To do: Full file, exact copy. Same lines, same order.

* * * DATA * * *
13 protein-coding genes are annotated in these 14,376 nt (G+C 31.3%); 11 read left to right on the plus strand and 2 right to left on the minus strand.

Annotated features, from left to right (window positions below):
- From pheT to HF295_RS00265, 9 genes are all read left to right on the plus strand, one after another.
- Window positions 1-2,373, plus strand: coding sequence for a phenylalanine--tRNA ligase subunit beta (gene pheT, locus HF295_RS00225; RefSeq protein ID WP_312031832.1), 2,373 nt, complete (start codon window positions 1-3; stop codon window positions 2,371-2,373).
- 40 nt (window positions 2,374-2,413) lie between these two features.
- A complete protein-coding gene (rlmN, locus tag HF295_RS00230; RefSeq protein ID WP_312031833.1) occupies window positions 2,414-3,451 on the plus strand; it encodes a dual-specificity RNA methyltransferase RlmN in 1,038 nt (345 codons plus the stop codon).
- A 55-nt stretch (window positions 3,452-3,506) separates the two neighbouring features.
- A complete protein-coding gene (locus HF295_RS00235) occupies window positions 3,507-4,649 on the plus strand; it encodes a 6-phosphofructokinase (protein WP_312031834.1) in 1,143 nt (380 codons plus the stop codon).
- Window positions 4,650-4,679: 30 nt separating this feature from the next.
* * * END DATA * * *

13 protein-coding genes are annotated in these 14,376 nt (G+C 31.3%); 11 read left to right on the plus strand and 2 right to left on the minus strand.

Annotated features, from left to right (window positions below):
- From pheT to HF295_RS00265, 9 genes are all read left to right on the plus strand, one after another.
- Window positions 1-2,373, plus strand: coding sequence for a phenylalanine--tRNA ligase subunit beta (gene pheT, locus HF295_RS00225; RefSeq protein ID WP_312031832.1), 2,373 nt, complete (start codon window positions 1-3; stop codon window positions 2,371-2,373).
- 40 nt (window positions 2,374-2,413) lie between these two features.
- A complete protein-coding gene (rlmN, locus tag HF295_RS00230; RefSeq protein ID WP_312031833.1) occupies window positions 2,414-3,451 on the plus strand; it encodes a dual-specificity RNA methyltransferase RlmN in 1,038 nt (345 codons plus the stop codon).
- A 55-nt stretch (window positions 3,452-3,506) separates the two neighbouring features.
- A complete protein-coding gene (locus HF295_RS00235) occupies window positions 3,507-4,649 on the plus strand; it encodes a 6-phosphofructokinase (protein WP_312031834.1) in 1,143 nt (380 codons plus the stop codon).
- Window positions 4,650-4,679: 30 nt separating this feature from the next.